After brushing, the wool is spun into bulky skeins of yarn with the help of the charkha. With the skeins made, it’s time for the loom to be prepared. Stretching the yarn for the warp on the loom is another Herculean task.
Depending upon the design or colour combination, they are put through the shafts and heddles. After this, the weft yarn is passed in between the warps and the coarse fabric is weaved.
“We weave raadi (blanket), burkaasan (carpet) and fabric for lukuni (coat), topi (cap), bags and other such items”, tells Dhan Maya.
The fabric once prepared undergoes another final process called ‘maadnu’. During this process, the fabric is soaked in water and squeezed with feet and then left to dry. This process ensures evenness and makes the weaved fabric a bit flexible and soft which otherwise is coarse and stiff. While this is the final step for the raadi and burkaasan, for other items like lukuni, caps, bags, etc., the fabric needs to be cut as per the requirement and stitched.
Dhan Maya, whose body has now aged with time, doesn’t permit her to weave, but the love for the art doesn’t let her stay put. Hence, she does the initial works like combing and spinning. The latter processes are done by her students whom she has trained.
One among her students is her youngest son, Arjun Gurung. Apart from inheriting craftsmanship from his parents, he is a creative artisan. People who know him or have seen his works believe that he is utterly ‘blessed’ with creativity and talent.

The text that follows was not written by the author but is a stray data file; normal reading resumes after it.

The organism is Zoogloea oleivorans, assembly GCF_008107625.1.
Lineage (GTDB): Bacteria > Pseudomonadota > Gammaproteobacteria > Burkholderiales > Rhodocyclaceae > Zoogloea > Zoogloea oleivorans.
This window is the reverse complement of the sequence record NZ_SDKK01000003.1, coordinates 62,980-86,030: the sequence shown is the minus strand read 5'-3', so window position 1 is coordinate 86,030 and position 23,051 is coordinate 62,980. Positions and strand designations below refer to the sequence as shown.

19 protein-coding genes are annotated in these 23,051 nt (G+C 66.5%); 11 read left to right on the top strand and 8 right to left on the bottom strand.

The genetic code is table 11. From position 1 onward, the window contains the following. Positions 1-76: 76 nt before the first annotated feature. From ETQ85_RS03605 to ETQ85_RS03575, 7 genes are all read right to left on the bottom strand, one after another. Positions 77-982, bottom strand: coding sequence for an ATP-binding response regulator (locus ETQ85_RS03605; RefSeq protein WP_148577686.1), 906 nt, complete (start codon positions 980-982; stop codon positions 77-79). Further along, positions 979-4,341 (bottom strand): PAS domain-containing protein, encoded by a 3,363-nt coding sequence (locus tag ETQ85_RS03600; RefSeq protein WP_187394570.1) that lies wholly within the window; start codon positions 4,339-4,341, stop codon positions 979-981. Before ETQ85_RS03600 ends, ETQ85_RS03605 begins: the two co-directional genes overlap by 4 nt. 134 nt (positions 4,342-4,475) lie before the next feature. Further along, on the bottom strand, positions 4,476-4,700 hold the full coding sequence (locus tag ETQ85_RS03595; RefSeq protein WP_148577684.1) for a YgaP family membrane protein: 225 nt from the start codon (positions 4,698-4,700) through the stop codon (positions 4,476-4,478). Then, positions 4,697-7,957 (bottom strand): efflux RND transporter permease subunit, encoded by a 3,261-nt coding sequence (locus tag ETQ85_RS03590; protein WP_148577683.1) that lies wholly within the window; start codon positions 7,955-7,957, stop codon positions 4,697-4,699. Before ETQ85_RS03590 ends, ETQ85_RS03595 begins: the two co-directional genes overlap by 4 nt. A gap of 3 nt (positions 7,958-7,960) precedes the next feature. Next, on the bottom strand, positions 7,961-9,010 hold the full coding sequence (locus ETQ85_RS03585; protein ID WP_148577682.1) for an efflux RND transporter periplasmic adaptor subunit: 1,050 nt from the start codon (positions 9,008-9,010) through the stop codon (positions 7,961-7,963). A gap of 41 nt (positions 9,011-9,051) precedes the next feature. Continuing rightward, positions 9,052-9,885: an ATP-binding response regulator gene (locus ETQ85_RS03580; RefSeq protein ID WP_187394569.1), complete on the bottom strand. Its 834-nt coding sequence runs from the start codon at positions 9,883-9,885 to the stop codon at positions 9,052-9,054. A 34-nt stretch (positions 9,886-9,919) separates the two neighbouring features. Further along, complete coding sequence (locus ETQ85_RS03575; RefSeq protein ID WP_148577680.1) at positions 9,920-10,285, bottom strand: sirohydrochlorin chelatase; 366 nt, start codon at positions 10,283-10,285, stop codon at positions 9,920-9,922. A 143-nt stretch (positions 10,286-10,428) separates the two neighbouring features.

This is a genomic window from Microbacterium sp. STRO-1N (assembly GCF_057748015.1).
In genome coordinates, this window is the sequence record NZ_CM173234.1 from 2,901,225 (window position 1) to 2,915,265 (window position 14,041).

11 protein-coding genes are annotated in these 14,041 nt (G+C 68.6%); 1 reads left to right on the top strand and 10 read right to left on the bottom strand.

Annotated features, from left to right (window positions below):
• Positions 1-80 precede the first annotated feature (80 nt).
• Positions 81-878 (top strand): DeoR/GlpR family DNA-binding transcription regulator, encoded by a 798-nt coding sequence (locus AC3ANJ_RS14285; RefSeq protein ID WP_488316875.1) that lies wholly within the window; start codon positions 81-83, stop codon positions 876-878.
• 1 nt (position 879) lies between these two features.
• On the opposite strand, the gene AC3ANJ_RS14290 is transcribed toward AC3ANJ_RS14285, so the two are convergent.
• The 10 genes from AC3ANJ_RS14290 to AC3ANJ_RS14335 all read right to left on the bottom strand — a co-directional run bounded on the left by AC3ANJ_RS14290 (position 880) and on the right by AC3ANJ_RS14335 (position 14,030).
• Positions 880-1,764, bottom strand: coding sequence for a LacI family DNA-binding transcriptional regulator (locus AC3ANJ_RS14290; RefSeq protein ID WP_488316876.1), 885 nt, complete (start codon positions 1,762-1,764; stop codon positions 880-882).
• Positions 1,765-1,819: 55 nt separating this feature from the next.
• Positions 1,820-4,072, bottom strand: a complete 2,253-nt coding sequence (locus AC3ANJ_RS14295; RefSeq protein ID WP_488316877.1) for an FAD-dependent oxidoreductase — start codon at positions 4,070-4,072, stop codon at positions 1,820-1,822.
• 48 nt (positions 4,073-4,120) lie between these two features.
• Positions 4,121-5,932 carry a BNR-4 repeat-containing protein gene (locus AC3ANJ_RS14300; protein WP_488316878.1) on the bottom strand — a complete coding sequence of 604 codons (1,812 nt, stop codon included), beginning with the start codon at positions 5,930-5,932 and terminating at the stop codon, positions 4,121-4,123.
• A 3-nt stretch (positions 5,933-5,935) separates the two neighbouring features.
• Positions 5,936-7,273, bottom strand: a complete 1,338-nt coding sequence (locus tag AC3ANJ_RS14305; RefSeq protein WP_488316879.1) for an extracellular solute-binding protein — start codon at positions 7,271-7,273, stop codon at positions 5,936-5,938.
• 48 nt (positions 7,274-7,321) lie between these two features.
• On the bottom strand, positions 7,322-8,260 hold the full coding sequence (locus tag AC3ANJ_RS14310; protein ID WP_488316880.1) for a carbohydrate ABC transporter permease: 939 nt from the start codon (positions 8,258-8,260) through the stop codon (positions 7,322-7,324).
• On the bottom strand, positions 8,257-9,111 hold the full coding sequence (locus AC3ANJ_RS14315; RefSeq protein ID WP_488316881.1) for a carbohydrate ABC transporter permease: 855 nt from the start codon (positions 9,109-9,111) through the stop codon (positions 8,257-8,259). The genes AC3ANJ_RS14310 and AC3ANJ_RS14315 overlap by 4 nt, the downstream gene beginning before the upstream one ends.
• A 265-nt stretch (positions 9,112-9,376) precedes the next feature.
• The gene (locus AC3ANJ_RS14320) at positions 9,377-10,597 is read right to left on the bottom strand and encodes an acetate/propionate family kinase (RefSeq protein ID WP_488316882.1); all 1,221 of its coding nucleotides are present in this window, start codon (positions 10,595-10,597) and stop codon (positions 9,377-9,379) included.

“He not only weaves and stitches, but also paints, crafts and sings!” Shares one of his neighbours who proudly flaunts a half jacket made by him.
Arjun, who once practised this art form only during the evenings has now taken it professionally after having understood its value and the market feasibility. Through the years, the products he makes has undergone a transformation as per the changing times. The lukunis and the waistcoats have varied designs and are body fitting. He has even designed coats for women which have a softer and a feminine look, unlike the firm male coats. The caps too have different patterns and colour combinations.
“The products made earlier by our forefathers had no shape and were completely sewn by hands. I now use the sewing machine and use linings in the inside. Since our ancestors lived in the mountainous terrains under harsh climatic conditions, they made the products as per their necessity. Now, these kinds of stuff have a different value in fashion and comfort, so I started giving a bit of modern twist to the traditional form”, says Arjun who sits in his cosy working room stuffed with fabrics. A customer waits for his cap to be finished; fabric for which has been cut into shape and is ready to be sewn.